There should have been zero surprise when Tom Brady left his longtime home in New England for Tampa. Don’t all people his age end up in Florida?
Brady will be 43 when/if the NFL convenes this season, old only in the relative terms of professional football. Ancient, really, in this realm. Somebody get that man some sandals and black socks.
Brady co-authored Atlanta’s most crushing sporting defeat – no need to delve further into that here. And having joined the NFC South, he is scheduled to face the Falcons twice a year. He is a rival now on top of being an object of great resentment. Thus, we are obliged to exploit the age thing. Otherwise, how else to dig at a guy who looks like he looks at his age and has done what he has done? This is currently all we have.
So, to his new mates in Tampa, enjoy the sauna because you know he’s going to be constantly turning up the thermostat in the team meeting room. People his age are always cold.
Brady already was the oldest quarterback, at 41, to win a Super Bowl when the Patriots took out the Rams in Atlanta a couple of seasons back. Notably it was the only one of his six Super Bowl victories in which he didn’t throw a touchdown pass. But when you’re that age, of course, you just don’t score like you used to.
He was 39 when he led the unfathomable comeback over the Falcons in Super Bowl LI, and that seemed old then. Now he is well and truly into his midlife crisis, only skipping the part about leaving the wife for a younger woman. He’s already married to a supermodel.
(By the way, there is little wonder he is so comfortable with the Super Bowl. When he was a kid, the “new math” was based on the roman numeral.)
Brady’s so old he has changed the perception of the quarterback position in the NFC South. New Orleans’ 41-year-old Drew Brees has shown some signs of decline, but at least he now no longer has to feel like the chaperone at the prom. Brees can look within his division and reclaim that relatively young feeling again, kick up his heels and then settle in for a nice nap.
And we’re always talking around here about how Matt Ryan’s window is closing. But he’ll be turning “just” 35 in May, and his window is wide-open and made by Microsoft compared with the stained glass of some of his division peers.
Brady’s arrival must come with certain challenges for the Bucs equipment staff. Will they be able to find football pants that he can wear up around his fourth rib, just beneath the armpits?
And what accommodations will the team make for those times when he’s late to practice because he couldn’t find his car keys? For that matter, how will he get home when he can’t find his car in the team parking lot? Oh, wait, it’s the one with the big plastic chrysanthemum on the antenna.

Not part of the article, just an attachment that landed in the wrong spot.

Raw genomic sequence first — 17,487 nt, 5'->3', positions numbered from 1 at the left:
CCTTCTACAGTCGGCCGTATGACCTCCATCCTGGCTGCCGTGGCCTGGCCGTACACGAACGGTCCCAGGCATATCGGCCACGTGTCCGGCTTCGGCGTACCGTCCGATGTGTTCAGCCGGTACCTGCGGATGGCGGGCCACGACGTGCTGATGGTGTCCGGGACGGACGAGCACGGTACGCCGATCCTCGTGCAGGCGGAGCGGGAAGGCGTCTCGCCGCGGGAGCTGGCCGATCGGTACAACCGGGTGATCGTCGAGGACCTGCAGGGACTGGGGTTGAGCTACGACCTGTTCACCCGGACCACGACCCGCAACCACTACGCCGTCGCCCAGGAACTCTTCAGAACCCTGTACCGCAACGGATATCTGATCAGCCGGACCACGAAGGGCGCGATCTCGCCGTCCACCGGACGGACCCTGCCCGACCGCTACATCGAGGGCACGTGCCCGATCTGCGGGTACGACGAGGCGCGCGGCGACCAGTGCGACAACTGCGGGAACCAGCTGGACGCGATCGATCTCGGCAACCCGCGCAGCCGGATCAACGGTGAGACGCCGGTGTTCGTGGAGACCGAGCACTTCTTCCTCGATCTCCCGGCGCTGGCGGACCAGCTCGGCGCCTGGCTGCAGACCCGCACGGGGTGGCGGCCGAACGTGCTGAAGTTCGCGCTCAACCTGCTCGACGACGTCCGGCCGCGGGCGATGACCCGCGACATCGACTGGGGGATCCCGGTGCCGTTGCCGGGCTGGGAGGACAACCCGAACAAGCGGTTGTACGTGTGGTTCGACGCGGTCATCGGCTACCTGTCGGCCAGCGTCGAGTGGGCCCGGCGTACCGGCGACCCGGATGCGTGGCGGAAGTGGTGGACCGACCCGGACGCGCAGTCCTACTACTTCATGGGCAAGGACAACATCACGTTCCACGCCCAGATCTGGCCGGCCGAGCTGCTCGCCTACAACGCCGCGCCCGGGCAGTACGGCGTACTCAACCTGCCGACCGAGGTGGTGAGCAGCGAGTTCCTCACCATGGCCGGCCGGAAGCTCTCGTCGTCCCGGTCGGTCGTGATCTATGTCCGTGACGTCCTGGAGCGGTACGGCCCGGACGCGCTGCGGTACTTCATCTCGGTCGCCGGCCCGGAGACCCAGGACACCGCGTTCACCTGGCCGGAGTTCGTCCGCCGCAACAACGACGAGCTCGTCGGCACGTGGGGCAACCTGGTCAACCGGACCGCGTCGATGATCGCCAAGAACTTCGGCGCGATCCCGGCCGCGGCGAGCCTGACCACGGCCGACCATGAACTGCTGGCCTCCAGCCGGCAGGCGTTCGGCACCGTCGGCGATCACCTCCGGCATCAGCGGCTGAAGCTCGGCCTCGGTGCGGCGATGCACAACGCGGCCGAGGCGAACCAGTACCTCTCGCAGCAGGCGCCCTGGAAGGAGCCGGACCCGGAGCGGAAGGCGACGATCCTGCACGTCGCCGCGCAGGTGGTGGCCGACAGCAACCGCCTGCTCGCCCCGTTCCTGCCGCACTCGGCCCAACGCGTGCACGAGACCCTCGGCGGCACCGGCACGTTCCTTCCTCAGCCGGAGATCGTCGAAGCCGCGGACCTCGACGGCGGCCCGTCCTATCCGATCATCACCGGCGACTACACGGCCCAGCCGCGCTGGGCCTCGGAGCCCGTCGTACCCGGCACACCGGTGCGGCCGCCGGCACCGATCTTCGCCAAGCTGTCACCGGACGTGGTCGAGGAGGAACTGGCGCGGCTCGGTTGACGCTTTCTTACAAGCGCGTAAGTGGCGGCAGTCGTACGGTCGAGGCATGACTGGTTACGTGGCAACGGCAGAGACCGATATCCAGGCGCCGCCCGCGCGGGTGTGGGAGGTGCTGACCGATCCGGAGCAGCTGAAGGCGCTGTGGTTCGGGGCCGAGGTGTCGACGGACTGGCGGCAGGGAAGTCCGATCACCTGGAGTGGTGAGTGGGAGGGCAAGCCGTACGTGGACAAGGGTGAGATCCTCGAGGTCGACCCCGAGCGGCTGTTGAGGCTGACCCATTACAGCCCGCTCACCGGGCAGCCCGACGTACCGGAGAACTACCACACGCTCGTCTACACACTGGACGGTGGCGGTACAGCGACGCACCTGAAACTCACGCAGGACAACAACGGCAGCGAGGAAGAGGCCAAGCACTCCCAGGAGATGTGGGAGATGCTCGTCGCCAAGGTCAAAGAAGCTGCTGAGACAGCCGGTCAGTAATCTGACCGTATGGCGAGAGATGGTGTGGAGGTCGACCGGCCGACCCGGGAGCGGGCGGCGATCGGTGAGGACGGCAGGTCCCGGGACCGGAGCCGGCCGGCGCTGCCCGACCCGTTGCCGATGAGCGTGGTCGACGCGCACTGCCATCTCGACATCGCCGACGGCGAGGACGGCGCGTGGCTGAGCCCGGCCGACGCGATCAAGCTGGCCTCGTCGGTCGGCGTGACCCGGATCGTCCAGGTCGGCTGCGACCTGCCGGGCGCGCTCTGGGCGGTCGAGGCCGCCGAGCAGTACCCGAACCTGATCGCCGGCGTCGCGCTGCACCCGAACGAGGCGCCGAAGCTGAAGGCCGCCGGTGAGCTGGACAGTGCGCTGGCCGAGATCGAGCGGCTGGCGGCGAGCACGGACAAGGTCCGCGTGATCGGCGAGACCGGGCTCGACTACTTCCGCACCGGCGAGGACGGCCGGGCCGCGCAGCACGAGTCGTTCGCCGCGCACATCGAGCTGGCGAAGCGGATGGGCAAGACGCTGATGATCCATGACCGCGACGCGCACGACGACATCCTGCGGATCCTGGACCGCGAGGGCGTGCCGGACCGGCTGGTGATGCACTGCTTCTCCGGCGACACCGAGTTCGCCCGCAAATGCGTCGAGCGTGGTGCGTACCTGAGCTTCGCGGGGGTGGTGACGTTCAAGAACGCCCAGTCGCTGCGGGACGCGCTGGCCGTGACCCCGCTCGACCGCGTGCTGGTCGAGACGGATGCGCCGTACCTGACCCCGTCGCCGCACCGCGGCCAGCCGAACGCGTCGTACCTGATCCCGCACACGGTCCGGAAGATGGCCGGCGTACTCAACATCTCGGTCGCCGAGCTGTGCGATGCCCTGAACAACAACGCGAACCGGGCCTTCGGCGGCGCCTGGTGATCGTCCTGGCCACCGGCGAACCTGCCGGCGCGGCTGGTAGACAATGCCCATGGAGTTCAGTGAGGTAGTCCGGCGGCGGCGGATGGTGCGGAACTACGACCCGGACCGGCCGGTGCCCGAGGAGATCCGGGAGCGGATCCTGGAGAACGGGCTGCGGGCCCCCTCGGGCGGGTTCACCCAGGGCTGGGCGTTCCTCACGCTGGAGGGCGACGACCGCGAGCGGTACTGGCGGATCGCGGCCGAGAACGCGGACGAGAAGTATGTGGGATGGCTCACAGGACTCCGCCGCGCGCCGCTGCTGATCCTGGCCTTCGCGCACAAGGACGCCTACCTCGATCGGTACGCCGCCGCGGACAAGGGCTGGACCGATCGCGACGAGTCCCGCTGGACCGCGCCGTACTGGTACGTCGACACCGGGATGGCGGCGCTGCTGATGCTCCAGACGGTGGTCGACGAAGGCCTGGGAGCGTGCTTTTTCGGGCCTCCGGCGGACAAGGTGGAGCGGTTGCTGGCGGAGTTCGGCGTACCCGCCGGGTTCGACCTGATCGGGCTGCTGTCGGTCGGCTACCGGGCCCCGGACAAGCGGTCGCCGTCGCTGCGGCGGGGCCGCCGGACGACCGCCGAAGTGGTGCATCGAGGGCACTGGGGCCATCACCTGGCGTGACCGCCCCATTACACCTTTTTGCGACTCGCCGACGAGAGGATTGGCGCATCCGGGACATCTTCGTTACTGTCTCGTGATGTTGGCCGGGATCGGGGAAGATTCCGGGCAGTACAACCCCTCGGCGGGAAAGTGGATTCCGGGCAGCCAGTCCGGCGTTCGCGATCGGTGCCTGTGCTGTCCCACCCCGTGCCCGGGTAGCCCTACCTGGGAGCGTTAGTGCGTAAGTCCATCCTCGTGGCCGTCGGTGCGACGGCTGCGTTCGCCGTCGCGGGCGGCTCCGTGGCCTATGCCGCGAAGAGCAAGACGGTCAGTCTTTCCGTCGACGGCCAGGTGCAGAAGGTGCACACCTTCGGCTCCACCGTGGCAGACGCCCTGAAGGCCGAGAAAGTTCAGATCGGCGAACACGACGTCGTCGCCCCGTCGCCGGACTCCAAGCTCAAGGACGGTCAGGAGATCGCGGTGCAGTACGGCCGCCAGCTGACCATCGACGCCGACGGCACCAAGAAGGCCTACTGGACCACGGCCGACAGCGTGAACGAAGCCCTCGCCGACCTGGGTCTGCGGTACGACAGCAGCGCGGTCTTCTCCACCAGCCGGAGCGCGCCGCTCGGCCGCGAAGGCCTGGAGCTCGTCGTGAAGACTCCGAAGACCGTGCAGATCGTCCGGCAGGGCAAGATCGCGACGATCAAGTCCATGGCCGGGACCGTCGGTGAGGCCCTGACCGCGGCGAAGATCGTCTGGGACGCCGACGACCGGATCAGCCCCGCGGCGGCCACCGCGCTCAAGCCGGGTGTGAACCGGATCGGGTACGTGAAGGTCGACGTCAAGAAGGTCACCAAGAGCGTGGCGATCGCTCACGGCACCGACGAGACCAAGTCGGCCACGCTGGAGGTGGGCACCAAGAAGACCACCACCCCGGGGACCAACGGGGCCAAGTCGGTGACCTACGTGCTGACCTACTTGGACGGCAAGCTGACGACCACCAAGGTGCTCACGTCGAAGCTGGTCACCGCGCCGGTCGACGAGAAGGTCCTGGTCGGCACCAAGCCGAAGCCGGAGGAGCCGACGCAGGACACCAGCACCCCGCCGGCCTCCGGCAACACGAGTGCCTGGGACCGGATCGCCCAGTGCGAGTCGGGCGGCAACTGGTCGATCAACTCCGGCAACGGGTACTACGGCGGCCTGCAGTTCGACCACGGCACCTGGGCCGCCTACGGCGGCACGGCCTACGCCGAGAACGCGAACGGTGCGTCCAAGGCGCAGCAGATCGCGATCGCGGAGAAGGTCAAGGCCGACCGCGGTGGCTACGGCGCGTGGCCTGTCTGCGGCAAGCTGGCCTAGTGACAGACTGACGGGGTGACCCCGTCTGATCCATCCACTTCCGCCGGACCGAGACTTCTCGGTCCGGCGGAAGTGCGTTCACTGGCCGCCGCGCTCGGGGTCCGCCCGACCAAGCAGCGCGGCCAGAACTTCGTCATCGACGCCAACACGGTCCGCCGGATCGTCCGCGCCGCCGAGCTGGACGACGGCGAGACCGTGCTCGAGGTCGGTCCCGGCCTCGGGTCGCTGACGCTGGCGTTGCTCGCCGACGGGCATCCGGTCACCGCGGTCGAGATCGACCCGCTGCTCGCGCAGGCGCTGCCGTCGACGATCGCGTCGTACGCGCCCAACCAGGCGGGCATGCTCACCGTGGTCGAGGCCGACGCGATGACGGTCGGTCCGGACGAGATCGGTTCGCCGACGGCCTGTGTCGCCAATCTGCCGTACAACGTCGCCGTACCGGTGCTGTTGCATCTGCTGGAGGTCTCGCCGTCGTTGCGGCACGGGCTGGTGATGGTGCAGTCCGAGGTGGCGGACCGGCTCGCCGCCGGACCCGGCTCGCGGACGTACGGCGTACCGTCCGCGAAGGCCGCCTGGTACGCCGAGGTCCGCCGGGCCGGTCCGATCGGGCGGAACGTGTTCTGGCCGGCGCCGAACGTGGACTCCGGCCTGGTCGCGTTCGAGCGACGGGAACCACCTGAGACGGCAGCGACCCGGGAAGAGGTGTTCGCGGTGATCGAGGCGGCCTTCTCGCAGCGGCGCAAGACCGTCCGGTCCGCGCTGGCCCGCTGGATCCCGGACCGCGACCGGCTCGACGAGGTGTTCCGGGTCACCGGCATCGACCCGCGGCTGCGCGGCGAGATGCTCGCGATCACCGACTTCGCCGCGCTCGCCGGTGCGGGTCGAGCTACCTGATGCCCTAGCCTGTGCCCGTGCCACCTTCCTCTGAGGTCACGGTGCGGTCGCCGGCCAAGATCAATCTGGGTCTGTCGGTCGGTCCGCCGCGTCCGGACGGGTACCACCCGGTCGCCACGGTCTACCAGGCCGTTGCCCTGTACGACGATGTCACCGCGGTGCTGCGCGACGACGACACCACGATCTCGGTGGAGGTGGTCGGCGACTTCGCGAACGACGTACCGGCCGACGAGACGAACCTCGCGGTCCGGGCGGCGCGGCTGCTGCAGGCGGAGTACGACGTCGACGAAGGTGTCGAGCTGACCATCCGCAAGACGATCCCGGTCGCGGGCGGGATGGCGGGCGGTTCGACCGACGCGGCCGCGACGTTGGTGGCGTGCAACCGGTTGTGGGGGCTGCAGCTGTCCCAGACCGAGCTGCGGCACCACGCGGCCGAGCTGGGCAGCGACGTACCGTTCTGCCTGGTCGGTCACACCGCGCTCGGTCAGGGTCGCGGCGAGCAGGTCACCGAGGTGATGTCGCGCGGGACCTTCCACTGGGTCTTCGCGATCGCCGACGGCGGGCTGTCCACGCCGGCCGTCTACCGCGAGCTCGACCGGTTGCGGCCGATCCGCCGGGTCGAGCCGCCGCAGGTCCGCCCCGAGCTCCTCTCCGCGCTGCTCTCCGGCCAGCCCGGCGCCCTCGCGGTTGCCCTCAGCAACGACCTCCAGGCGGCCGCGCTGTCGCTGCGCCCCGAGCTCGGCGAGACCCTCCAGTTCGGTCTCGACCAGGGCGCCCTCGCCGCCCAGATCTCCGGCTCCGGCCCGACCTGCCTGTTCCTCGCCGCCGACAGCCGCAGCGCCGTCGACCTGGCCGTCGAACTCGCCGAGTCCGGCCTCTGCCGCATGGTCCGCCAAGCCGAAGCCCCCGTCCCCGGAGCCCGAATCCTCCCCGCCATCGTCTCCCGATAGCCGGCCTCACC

He likely will be the only Tampa Bay player who takes tweezers with him on the road, there being always an odd hair somewhere to pluck.
And, just wondering, does his Life Alert go off every time he’s sacked?
Beyond such peripheral concerns, there have to be some very real ones about what kind of Tom Brady the Bucs have signed. There is a huge difference between old Brady and the Brady of old. It is the same yawning gap that all of us older than the venerable quarterback can never bridge, the one between what we are and what we used to be.
Brady, of course, will tell you that age is just a number. Yeah, right, and every wrinkle is just a laugh line and every ache just the echo of a life well-lived. People who say that probably also believe they get younger when they set the clock back in the fall.
This move has the feel of a change that is just not going to end well, of a detour that feeds into a dead end. It shouldn’t work, given the laws of nature. Brady is not supposed to be a Buc any more than Namath was supposed to be a Ram or Unitas a Charger. But at least it has provided a little chatter in silenced times. We are allowed a little fun, even now.
Regardless, Brady at least should find comfort in his new surroundings, as one old G.O.A.T among the community of other old goats who have found their way to Florida for the sunshine, the early-bird special and the plentiful extra-wide parking spaces.
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